A remote state has the authority to take adverse action against a licensee's compact privilege in that state, but only a home state may impose adverse action against a license issued by the home state. Additionally, any member state may investigate violations of physical therapy statutes and rules in any other member state in which a physical therapist holds a license or compact privilege. Member states may also participate in joint investigations of licensees.

The act creates the Physical Therapy Compact Commission. Each member state shall have one delegate who shall be a current member of the member state's licensing board. The Commission shall establish bylaws and promulgate rules, which shall have the force and effect of law and shall be binding in all member states. Within the Commission, there is an executive board composed of 9 members with the authority to act on behalf of the Commission. The Commission may collect an annual assessment from each member state or impose fees on other parties to cover the cost of the operations and activities of the Commission and its staff.

The Commission shall develop, maintain, and use a coordinated database and reporting system containing licensure, adverse action, and investigative information on all licensed individuals in member states. Member states are required to submit a uniform data set to the data system on all individuals to whom the compact is applicable. The data shall include (1) identifying information; (2) licensure data; (3) adverse actions against the licensee or compact privilege; (4) nonconfidential information related to alternative program participation; (5) denial of application for licensure; and (6) any other information that may facilitate the administration of the compact.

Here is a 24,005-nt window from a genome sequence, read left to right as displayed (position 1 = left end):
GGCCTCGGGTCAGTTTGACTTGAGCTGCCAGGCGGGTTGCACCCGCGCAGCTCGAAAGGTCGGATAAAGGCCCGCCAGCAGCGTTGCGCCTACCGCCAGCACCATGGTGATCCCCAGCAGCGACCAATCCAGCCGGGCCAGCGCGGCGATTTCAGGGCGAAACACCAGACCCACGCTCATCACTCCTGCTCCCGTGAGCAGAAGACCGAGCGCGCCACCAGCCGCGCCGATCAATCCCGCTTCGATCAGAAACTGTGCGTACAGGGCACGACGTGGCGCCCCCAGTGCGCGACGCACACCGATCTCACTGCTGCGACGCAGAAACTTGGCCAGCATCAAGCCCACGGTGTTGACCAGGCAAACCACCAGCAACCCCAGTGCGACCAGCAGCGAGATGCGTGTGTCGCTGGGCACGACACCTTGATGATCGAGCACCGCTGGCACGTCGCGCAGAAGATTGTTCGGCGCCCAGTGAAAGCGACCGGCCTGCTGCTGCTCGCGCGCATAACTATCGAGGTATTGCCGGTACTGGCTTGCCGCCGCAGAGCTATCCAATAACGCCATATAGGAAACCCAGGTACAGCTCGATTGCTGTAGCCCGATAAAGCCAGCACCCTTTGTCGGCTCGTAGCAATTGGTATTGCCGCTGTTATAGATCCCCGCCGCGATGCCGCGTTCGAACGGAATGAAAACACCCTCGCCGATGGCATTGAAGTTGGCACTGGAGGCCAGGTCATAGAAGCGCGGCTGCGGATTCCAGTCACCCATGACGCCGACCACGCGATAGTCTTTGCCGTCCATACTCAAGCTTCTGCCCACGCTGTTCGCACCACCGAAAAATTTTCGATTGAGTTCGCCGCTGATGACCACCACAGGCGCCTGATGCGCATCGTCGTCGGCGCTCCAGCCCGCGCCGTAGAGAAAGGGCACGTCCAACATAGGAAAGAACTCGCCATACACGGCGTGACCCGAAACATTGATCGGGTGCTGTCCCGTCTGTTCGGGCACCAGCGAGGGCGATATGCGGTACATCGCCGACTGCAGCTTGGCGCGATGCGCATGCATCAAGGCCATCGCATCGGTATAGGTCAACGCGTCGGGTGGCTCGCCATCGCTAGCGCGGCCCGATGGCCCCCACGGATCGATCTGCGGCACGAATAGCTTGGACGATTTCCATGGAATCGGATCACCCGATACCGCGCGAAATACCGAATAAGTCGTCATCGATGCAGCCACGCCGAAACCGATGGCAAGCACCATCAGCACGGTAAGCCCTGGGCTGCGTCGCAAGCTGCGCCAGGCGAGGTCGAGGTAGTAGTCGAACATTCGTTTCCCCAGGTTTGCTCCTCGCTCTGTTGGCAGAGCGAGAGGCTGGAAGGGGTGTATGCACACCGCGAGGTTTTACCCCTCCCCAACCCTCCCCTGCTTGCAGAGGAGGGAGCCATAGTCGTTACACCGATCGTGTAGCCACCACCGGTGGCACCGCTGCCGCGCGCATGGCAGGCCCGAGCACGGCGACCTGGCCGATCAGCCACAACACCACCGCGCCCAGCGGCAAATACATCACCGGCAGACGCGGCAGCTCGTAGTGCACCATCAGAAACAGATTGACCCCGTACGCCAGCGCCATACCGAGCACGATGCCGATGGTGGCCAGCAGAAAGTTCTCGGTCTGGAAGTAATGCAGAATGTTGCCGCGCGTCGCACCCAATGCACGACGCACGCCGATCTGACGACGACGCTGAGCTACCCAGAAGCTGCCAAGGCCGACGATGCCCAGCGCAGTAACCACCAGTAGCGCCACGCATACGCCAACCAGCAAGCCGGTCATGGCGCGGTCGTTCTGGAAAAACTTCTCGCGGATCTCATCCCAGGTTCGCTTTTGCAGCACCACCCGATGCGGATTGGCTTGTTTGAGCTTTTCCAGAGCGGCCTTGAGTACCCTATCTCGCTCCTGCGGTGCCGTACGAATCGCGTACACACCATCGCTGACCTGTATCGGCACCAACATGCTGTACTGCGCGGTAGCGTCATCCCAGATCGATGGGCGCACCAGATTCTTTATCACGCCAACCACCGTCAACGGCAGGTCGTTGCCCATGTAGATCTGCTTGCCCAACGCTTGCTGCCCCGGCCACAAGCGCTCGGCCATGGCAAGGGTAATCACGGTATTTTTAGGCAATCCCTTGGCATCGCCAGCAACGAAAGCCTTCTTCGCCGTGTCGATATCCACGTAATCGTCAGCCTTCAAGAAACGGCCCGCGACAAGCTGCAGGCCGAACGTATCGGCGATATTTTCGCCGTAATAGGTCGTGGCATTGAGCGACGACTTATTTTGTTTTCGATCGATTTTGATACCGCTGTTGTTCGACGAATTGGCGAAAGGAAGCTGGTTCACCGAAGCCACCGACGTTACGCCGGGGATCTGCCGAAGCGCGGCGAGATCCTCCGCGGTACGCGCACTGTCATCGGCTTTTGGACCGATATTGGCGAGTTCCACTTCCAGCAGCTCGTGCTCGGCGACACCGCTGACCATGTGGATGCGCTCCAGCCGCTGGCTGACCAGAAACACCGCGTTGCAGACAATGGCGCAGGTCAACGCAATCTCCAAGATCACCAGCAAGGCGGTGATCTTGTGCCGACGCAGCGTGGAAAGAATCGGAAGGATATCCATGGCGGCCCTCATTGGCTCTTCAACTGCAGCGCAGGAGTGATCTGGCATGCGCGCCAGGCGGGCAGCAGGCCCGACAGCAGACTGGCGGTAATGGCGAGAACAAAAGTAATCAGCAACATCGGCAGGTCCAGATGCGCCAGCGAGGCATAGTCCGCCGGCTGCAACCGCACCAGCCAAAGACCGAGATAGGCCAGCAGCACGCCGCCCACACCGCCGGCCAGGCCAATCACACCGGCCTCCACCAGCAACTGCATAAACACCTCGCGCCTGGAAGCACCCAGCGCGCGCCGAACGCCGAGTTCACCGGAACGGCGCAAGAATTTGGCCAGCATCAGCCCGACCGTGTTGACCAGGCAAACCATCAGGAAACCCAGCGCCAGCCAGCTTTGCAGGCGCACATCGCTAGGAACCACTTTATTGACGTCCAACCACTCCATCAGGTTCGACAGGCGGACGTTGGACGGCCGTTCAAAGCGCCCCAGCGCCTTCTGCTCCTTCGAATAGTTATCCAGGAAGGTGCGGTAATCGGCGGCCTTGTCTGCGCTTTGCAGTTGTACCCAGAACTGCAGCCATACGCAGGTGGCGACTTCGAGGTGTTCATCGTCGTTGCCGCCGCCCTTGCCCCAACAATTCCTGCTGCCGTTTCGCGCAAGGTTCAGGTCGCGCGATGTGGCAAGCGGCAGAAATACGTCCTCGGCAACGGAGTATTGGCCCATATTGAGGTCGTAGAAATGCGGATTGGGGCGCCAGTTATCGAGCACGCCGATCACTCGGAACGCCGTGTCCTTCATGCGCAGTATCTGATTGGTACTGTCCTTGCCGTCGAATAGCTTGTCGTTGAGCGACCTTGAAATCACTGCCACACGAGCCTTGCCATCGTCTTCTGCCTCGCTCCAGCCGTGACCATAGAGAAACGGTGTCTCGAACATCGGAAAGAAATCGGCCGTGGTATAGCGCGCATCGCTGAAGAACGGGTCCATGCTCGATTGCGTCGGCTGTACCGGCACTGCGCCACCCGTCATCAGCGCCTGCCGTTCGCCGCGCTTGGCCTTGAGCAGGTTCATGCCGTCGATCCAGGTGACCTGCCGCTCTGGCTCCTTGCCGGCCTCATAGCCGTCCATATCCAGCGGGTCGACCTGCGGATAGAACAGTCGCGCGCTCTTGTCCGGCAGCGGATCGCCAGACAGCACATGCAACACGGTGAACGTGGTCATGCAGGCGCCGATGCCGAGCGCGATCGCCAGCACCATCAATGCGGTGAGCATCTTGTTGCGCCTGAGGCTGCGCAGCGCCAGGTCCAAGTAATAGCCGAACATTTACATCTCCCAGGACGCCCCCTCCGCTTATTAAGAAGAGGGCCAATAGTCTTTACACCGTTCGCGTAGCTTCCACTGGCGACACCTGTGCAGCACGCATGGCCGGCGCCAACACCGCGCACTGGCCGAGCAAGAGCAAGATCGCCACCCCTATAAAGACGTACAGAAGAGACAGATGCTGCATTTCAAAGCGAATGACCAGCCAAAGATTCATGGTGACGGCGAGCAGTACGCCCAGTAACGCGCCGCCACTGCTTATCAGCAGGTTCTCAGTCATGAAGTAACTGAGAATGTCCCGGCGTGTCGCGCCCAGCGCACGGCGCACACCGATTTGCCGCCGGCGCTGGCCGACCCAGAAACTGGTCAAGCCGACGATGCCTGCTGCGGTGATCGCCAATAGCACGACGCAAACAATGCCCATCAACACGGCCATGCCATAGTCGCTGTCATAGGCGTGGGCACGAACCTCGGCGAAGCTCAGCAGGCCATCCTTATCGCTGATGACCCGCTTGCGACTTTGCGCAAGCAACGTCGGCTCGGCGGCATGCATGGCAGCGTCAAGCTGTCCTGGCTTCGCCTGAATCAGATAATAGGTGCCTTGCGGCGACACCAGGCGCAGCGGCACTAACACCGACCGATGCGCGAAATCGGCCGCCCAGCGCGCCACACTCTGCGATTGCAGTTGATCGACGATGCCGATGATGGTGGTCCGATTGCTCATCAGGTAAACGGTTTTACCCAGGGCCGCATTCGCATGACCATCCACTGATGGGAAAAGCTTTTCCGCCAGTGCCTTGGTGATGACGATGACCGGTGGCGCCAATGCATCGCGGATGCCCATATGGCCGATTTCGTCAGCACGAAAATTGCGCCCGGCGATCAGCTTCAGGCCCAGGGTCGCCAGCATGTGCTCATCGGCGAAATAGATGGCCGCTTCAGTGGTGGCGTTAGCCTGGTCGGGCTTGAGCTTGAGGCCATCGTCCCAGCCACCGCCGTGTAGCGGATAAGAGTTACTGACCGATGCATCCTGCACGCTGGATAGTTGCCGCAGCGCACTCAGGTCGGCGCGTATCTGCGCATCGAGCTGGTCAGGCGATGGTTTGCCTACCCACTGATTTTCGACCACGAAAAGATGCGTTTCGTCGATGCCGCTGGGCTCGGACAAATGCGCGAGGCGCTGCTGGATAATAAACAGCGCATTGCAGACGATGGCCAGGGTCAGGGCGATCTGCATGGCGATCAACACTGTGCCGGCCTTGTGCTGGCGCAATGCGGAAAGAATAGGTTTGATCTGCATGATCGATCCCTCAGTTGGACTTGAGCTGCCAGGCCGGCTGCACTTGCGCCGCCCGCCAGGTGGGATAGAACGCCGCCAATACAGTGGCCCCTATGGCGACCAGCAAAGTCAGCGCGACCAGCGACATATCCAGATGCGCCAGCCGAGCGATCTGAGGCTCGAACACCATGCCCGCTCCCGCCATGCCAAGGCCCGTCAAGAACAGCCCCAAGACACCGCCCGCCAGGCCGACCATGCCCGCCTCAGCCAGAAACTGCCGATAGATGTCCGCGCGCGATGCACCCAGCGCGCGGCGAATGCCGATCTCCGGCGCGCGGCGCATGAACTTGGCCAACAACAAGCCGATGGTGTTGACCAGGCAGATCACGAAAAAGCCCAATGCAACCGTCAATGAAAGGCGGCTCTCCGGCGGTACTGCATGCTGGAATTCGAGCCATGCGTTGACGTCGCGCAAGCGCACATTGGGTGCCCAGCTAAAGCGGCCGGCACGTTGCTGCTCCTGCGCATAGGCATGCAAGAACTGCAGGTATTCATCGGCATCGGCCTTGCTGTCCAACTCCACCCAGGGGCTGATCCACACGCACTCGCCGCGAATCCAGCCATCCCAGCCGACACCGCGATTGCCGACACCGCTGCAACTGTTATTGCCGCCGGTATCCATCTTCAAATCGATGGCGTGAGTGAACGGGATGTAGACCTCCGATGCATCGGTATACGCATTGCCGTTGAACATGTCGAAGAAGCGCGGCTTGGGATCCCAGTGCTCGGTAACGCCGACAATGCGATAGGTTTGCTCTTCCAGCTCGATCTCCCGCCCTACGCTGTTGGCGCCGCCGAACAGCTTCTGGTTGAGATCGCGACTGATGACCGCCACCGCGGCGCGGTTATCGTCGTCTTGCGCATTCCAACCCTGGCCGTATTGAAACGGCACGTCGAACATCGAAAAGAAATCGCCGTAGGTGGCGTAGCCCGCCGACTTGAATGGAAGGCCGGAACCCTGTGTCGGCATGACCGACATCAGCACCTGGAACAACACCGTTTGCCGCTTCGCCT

If a member state defaults in the performance of its obligations under the compact or promulgated rules then the defaulting state may be terminated from the compact as provided in the act.

The compact shall not become effective until ten states enact the compact into law.

These sections are identical to sections in HCS/HB 1465 (2016), CCS/HCS/SCS/SB 973, HB 2328 (2016), CCS #2/HCS/SS/SB 608 (2016), CCS/HCS/SB 635 (2016), HCS/SB 831 (2016), HCS/SB 835 (2016), and SS/SCS/HB 1816 (2016).


This act provides that the statutory prohibition of the unlawful practice of optometry shall not apply to students enrolled in an accredited school of optometry training under the supervision of a physician or an optometrist.

This section is similar to HB 2153 (2016) and identical to provisions contained in HCS/SB 831 (2016), HCS/SB 835 (2016), and SS/SCS/HB 1816 (2016).